Sunday, June 04, 2017

New Poetry by Abigail George

Because a ghost was in my blood

I can feel the rain even
 when I close my eyes.
Taste it in my mouth. Here’s the fabulous
ambitious sun. A warning to
all who dream of living
and making it good in
the big city. The land is
black at night. It haunts.
It haunts. Filled with shadows
 and light and despair. I
face beating fears in the
moonlight’s rural country.
The haunting abandonment of
touch scores my personality in
some indefinable way. The
discipline and source of silence
  marks me like death.

Faith can break you.
  Transform the fire in your heart.
The compass that I
  hold in my hand helps
me navigate my passage
  north. The constant heat
of the day shining for
  all of its worth in all its
silken slumber. Liberty
  is master. Proof is mistress.
I find pleasure in my
  mother’s garden. The sun glides
across my spirit. Winged sphere
  and harmless burn. The sports of
earth. My grief is published here on the page.
  Grief, I don’t want to
forget you. Your triumph fierce. The sea is made up of
  the vibrations of a
purple light. Tide and current washed
   up on the shore.
You’re a shadow of a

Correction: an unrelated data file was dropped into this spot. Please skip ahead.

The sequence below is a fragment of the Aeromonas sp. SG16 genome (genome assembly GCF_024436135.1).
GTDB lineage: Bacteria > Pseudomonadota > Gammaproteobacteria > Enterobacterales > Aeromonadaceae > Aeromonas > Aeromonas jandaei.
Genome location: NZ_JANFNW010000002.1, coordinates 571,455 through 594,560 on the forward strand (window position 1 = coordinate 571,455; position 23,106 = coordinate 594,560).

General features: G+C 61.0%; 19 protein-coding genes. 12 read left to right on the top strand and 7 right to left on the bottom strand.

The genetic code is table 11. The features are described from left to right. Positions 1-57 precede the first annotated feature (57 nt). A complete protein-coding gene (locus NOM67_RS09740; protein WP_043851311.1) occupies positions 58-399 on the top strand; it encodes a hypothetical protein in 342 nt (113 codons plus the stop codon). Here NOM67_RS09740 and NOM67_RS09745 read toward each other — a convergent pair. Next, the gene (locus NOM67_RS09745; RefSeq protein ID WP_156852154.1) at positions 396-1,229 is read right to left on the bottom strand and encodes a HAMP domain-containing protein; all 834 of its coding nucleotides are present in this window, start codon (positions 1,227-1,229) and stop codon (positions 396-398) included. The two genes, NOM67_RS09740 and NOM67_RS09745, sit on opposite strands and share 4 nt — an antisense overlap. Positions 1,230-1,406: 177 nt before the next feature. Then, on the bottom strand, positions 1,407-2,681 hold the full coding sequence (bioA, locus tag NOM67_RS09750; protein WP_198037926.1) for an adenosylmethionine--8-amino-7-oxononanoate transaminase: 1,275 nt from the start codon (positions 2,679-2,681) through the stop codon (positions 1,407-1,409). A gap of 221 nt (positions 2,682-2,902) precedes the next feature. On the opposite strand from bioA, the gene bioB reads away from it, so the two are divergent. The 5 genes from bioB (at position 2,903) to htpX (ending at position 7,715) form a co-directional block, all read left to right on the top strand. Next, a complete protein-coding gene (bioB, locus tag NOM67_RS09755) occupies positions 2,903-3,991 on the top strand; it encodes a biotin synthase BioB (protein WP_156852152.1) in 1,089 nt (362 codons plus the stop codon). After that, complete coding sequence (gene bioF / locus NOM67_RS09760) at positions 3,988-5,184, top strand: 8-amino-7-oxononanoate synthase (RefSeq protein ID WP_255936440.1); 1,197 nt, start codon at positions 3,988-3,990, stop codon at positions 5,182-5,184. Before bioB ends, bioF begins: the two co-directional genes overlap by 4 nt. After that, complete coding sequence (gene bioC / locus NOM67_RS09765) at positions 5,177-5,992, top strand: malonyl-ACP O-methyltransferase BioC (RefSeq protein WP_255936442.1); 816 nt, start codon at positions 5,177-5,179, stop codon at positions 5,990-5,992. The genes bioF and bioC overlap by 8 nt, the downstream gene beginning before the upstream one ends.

telephone pole. All things lovely beating down my door.
The foam blooms a white kind of spray.
Mankind’s soul is a faithful progress.
She has a starling mouth. The lips of a mermaid.

   I can still taste the rain in my mouth.

- Abigail George 2017

Abigail George fiction was nominated for a Pushcart Prize. She briefly studied film and television production at Newtown Film and Television School opposite the Market Theatre in Johannesburg. She is the writer of Africa Where Art Thou (2011), Feeding the Beasts (2012), All About My Mother (2012), Winter in Johannesburg (2014), Brother Wolf and Sister Wren (2015), and Sleeping Under the Kitchen Tables in the Northern Areas (2016). Her poetry has been widely published in anthologies, in print in South Africa, and in zines from Nigeria to Finland, and New Delhi, India to Istanbul, Turkey. She lives, works, and is inspired by the people of the Eastern Cape, South Africa.

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